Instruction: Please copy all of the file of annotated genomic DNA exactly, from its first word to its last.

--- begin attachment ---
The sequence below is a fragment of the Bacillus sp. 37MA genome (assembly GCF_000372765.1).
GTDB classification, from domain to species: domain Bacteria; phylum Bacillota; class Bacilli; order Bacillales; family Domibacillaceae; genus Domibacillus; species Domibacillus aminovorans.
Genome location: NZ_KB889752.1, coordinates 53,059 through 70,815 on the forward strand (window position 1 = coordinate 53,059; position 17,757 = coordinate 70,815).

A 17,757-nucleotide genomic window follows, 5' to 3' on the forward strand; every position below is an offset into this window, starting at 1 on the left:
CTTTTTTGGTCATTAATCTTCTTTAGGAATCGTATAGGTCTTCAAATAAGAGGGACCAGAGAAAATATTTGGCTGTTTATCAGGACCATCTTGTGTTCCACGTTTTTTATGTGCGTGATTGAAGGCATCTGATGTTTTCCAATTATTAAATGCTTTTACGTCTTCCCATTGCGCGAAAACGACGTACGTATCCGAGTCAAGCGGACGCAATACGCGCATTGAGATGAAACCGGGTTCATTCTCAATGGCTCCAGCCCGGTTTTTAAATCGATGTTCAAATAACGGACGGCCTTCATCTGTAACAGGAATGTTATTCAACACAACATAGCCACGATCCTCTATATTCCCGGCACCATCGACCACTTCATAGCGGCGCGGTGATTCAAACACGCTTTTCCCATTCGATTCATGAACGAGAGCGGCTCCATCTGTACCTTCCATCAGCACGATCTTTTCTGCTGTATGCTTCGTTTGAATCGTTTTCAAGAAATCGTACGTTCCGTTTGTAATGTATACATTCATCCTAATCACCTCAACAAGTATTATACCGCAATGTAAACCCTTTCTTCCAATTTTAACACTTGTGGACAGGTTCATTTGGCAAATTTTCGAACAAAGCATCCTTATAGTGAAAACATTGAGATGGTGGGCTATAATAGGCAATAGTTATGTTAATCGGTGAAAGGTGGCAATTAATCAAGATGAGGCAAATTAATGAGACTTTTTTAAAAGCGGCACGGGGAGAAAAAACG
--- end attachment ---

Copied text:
The sequence below is a fragment of the Bacillus sp. 37MA genome (assembly GCF_000372765.1).
GTDB classification, from domain to species: domain Bacteria; phylum Bacillota; class Bacilli; order Bacillales; family Domibacillaceae; genus Domibacillus; species Domibacillus aminovorans.
Genome location: NZ_KB889752.1, coordinates 53,059 through 70,815 on the forward strand (window position 1 = coordinate 53,059; position 17,757 = coordinate 70,815).

A 17,757-nucleotide genomic window follows, 5' to 3' on the forward strand; every position below is an offset into this window, starting at 1 on the left:
CTTTTTTGGTCATTAATCTTCTTTAGGAATCGTATAGGTCTTCAAATAAGAGGGACCAGAGAAAATATTTGGCTGTTTATCAGGACCATCTTGTGTTCCACGTTTTTTATGTGCGTGATTGAAGGCATCTGATGTTTTCCAATTATTAAATGCTTTTACGTCTTCCCATTGCGCGAAAACGACGTACGTATCCGAGTCAAGCGGACGCAATACGCGCATTGAGATGAAACCGGGTTCATTCTCAATGGCTCCAGCCCGGTTTTTAAATCGATGTTCAAATAACGGACGGCCTTCATCTGTAACAGGAATGTTATTCAACACAACATAGCCACGATCCTCTATATTCCCGGCACCATCGACCACTTCATAGCGGCGCGGTGATTCAAACACGCTTTTCCCATTCGATTCATGAACGAGAGCGGCTCCATCTGTACCTTCCATCAGCACGATCTTTTCTGCTGTATGCTTCGTTTGAATCGTTTTCAAGAAATCGTACGTTCCGTTTGTAATGTATACATTCATCCTAATCACCTCAACAAGTATTATACCGCAATGTAAACCCTTTCTTCCAATTTTAACACTTGTGGACAGGTTCATTTGGCAAATTTTCGAACAAAGCATCCTTATAGTGAAAACATTGAGATGGTGGGCTATAATAGGCAATAGTTATGTTAATCGGTGAAAGGTGGCAATTAATCAAGATGAGGCAAATTAATGAGACTTTTTTAAAAGCGGCACGGGGAGAAAAAACG